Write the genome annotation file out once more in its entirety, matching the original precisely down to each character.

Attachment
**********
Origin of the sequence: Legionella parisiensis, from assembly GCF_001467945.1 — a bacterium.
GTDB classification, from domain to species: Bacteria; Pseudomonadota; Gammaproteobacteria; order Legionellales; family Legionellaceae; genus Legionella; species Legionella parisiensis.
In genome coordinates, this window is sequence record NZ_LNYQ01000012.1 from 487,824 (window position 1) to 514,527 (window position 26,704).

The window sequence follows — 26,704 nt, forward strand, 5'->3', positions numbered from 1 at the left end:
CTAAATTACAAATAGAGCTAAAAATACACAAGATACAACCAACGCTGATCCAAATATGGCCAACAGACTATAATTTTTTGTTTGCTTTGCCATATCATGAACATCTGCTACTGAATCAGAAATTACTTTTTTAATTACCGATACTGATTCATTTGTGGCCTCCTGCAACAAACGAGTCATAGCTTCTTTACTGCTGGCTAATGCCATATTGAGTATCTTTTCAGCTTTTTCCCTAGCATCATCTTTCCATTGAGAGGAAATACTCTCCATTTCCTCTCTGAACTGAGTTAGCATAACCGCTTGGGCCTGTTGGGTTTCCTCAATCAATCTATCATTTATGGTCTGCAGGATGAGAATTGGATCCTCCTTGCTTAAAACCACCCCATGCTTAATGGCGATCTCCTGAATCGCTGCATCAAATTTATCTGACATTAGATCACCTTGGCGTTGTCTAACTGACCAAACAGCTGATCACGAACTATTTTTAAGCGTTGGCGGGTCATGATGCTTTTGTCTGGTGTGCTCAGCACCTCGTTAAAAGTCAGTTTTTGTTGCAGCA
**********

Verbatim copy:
Origin of the sequence: Legionella parisiensis, from assembly GCF_001467945.1 — a bacterium.
GTDB classification, from domain to species: Bacteria; Pseudomonadota; Gammaproteobacteria; order Legionellales; family Legionellaceae; genus Legionella; species Legionella parisiensis.
In genome coordinates, this window is sequence record NZ_LNYQ01000012.1 from 487,824 (window position 1) to 514,527 (window position 26,704).

The window sequence follows — 26,704 nt, forward strand, 5'->3', positions numbered from 1 at the left end:
CTAAATTACAAATAGAGCTAAAAATACACAAGATACAACCAACGCTGATCCAAATATGGCCAACAGACTATAATTTTTTGTTTGCTTTGCCATATCATGAACATCTGCTACTGAATCAGAAATTACTTTTTTAATTACCGATACTGATTCATTTGTGGCCTCCTGCAACAAACGAGTCATAGCTTCTTTACTGCTGGCTAATGCCATATTGAGTATCTTTTCAGCTTTTTCCCTAGCATCATCTTTCCATTGAGAGGAAATACTCTCCATTTCCTCTCTGAACTGAGTTAGCATAACCGCTTGGGCCTGTTGGGTTTCCTCAATCAATCTATCATTTATGGTCTGCAGGATGAGAATTGGATCCTCCTTGCTTAAAACCACCCCATGCTTAATGGCGATCTCCTGAATCGCTGCATCAAATTTATCTGACATTAGATCACCTTGGCGTTGTCTAACTGACCAAACAGCTGATCACGAACTATTTTTAAGCGTTGGCGGGTCATGATGCTTTTGTCTGGTGTGCTCAGCACCTCGTTAAAAGTCAGTTTTTGTTGCAGCA